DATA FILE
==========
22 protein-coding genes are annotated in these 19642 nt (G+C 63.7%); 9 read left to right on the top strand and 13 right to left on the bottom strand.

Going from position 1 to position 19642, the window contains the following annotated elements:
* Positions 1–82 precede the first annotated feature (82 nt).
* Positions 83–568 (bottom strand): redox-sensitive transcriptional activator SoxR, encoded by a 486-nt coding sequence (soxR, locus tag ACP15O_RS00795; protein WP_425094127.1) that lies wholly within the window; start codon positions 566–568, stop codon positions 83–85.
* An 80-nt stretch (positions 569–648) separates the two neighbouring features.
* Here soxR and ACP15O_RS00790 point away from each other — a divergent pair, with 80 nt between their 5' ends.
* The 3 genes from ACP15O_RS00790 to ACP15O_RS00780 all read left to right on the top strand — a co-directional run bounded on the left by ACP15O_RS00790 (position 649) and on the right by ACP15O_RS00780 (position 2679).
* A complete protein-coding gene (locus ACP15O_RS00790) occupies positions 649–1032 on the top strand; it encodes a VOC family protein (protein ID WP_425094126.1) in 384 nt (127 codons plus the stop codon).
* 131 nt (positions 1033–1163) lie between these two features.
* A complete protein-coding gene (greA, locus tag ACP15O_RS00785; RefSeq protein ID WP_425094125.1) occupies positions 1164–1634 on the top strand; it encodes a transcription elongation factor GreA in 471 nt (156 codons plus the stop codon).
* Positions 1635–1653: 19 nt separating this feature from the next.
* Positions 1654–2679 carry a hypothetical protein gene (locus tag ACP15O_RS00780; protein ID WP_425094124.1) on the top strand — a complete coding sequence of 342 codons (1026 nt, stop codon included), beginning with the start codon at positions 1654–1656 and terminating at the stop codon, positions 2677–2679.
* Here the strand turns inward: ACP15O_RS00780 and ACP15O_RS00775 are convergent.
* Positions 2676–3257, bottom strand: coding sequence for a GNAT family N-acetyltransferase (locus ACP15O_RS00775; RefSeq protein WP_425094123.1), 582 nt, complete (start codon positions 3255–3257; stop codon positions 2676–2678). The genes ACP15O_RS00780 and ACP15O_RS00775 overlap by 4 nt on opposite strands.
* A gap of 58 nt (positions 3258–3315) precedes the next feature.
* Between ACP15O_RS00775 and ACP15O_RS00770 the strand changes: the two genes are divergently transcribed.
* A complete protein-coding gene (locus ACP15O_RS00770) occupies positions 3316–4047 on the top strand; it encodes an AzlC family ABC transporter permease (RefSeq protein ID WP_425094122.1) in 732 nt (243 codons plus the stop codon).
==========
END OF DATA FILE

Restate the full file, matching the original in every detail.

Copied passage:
22 protein-coding genes are annotated in these 19642 nt (G+C 63.7%); 9 read left to right on the top strand and 13 right to left on the bottom strand.

Going from position 1 to position 19642, the window contains the following annotated elements:
* Positions 1–82 precede the first annotated feature (82 nt).
* Positions 83–568 (bottom strand): redox-sensitive transcriptional activator SoxR, encoded by a 486-nt coding sequence (soxR, locus tag ACP15O_RS00795; protein WP_425094127.1) that lies wholly within the window; start codon positions 566–568, stop codon positions 83–85.
* An 80-nt stretch (positions 569–648) separates the two neighbouring features.
* Here soxR and ACP15O_RS00790 point away from each other — a divergent pair, with 80 nt between their 5' ends.
* The 3 genes from ACP15O_RS00790 to ACP15O_RS00780 all read left to right on the top strand — a co-directional run bounded on the left by ACP15O_RS00790 (position 649) and on the right by ACP15O_RS00780 (position 2679).
* A complete protein-coding gene (locus ACP15O_RS00790) occupies positions 649–1032 on the top strand; it encodes a VOC family protein (protein ID WP_425094126.1) in 384 nt (127 codons plus the stop codon).
* 131 nt (positions 1033–1163) lie between these two features.
* A complete protein-coding gene (greA, locus tag ACP15O_RS00785; RefSeq protein ID WP_425094125.1) occupies positions 1164–1634 on the top strand; it encodes a transcription elongation factor GreA in 471 nt (156 codons plus the stop codon).
* Positions 1635–1653: 19 nt separating this feature from the next.
* Positions 1654–2679 carry a hypothetical protein gene (locus tag ACP15O_RS00780; protein ID WP_425094124.1) on the top strand — a complete coding sequence of 342 codons (1026 nt, stop codon included), beginning with the start codon at positions 1654–1656 and terminating at the stop codon, positions 2677–2679.
* Here the strand turns inward: ACP15O_RS00780 and ACP15O_RS00775 are convergent.
* Positions 2676–3257, bottom strand: coding sequence for a GNAT family N-acetyltransferase (locus ACP15O_RS00775; RefSeq protein WP_425094123.1), 582 nt, complete (start codon positions 3255–3257; stop codon positions 2676–2678). The genes ACP15O_RS00780 and ACP15O_RS00775 overlap by 4 nt on opposite strands.
* A gap of 58 nt (positions 3258–3315) precedes the next feature.
* Between ACP15O_RS00775 and ACP15O_RS00770 the strand changes: the two genes are divergently transcribed.
* A complete protein-coding gene (locus ACP15O_RS00770) occupies positions 3316–4047 on the top strand; it encodes an AzlC family ABC transporter permease (RefSeq protein ID WP_425094122.1) in 732 nt (243 codons plus the stop codon).